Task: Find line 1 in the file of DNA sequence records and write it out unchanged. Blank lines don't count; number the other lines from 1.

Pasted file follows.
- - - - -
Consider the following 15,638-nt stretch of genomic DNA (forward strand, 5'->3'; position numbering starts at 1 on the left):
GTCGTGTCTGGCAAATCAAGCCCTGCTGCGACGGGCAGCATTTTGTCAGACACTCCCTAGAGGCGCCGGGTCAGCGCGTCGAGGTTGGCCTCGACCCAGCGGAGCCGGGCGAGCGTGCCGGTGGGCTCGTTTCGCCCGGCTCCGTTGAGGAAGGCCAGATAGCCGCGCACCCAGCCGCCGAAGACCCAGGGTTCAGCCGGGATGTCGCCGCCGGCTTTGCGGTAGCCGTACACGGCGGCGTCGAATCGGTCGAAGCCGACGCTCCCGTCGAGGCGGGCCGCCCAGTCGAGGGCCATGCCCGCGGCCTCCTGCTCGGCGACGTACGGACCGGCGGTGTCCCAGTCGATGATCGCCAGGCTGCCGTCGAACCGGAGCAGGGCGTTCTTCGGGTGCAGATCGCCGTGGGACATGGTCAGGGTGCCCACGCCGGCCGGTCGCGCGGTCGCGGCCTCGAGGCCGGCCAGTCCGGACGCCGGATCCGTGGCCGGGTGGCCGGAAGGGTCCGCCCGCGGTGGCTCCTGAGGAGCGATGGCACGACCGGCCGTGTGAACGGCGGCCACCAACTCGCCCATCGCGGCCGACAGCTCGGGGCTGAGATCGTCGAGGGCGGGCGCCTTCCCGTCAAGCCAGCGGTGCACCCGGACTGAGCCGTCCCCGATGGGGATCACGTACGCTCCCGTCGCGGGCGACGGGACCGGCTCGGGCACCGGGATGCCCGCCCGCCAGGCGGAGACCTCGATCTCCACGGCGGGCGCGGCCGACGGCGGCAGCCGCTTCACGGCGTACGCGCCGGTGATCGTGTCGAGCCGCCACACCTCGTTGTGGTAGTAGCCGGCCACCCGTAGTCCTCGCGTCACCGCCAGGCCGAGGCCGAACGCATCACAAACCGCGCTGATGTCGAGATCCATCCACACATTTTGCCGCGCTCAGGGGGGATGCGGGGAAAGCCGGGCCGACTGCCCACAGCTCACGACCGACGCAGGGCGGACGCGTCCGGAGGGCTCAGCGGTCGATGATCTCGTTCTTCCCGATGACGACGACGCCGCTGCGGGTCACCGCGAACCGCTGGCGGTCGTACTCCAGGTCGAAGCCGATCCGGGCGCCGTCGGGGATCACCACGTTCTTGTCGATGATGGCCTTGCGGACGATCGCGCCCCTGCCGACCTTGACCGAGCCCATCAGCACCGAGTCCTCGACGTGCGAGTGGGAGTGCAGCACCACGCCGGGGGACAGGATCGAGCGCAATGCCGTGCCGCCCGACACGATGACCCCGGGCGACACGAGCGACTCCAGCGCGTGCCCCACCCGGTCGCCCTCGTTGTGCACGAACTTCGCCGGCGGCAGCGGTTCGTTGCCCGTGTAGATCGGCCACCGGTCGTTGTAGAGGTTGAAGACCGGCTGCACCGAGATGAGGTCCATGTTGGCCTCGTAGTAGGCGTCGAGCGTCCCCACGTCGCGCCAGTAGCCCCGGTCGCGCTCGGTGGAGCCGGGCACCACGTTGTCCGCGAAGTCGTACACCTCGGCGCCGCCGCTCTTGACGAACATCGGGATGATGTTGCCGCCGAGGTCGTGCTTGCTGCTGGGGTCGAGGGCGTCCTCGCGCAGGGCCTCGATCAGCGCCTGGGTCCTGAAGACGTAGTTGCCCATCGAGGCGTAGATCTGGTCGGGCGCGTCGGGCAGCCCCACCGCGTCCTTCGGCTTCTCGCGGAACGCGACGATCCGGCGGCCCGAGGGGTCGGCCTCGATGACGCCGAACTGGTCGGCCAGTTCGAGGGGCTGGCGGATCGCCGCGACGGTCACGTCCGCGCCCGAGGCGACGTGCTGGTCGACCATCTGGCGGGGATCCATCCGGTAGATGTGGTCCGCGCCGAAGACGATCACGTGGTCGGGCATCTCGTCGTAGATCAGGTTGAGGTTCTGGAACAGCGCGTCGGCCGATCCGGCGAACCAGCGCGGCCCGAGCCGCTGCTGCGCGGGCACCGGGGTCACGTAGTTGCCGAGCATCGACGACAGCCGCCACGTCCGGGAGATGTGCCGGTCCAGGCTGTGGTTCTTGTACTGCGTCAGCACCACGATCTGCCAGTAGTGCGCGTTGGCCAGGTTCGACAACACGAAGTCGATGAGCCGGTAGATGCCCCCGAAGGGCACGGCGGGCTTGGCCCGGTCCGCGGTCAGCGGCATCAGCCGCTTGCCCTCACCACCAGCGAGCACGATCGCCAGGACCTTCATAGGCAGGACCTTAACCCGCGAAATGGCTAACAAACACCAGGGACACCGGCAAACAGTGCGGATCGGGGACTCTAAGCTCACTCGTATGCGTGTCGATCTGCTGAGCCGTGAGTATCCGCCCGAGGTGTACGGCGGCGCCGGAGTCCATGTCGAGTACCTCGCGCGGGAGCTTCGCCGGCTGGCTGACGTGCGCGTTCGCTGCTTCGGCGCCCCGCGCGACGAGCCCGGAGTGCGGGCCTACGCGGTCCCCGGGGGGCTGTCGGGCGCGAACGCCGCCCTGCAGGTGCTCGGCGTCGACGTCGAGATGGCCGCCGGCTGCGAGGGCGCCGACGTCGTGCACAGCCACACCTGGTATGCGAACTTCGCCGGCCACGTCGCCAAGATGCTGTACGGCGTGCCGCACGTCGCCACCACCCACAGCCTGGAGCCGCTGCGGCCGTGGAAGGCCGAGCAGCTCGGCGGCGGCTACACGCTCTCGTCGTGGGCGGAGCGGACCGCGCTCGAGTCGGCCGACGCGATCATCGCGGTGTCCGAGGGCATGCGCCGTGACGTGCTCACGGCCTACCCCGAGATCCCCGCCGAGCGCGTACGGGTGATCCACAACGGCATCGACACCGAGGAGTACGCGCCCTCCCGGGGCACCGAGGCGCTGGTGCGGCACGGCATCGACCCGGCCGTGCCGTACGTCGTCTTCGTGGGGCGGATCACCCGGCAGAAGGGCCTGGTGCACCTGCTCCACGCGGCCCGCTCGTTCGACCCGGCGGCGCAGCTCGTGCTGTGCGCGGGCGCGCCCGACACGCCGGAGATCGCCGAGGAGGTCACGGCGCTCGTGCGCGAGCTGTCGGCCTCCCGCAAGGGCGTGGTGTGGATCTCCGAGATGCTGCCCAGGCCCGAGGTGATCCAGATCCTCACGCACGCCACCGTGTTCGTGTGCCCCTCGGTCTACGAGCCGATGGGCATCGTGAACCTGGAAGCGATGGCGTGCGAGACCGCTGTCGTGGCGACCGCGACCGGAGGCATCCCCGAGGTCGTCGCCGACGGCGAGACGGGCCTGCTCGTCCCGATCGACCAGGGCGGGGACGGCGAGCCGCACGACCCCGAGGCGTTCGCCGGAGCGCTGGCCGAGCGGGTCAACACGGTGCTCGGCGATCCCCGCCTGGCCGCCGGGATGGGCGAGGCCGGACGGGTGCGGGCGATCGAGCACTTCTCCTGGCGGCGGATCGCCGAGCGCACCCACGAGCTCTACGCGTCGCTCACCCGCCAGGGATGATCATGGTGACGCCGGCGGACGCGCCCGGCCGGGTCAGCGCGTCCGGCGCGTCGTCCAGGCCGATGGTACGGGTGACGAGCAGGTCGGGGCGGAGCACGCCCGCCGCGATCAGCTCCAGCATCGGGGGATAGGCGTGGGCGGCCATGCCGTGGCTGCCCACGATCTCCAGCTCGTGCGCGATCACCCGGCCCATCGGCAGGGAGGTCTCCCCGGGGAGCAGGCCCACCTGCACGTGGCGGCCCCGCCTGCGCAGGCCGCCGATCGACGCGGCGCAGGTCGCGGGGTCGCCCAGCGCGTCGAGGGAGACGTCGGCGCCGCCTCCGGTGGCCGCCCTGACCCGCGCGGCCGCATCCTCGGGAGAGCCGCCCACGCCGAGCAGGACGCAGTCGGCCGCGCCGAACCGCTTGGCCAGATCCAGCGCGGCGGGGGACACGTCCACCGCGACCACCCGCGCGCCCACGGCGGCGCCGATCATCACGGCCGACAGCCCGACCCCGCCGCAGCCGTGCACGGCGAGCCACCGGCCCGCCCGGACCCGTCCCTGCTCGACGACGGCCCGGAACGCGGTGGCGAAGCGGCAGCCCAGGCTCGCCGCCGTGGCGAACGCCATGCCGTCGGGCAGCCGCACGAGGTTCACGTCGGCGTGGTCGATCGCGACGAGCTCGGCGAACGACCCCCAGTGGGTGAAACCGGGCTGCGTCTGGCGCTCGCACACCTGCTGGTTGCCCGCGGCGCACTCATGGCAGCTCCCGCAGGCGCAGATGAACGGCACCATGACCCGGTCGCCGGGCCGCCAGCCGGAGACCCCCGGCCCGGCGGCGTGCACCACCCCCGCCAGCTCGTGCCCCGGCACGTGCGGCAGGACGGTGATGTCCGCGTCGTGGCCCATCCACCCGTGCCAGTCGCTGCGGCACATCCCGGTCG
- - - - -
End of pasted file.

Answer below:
Consider the following 15,638-nt stretch of genomic DNA (forward strand, 5'->3'; position numbering starts at 1 on the left):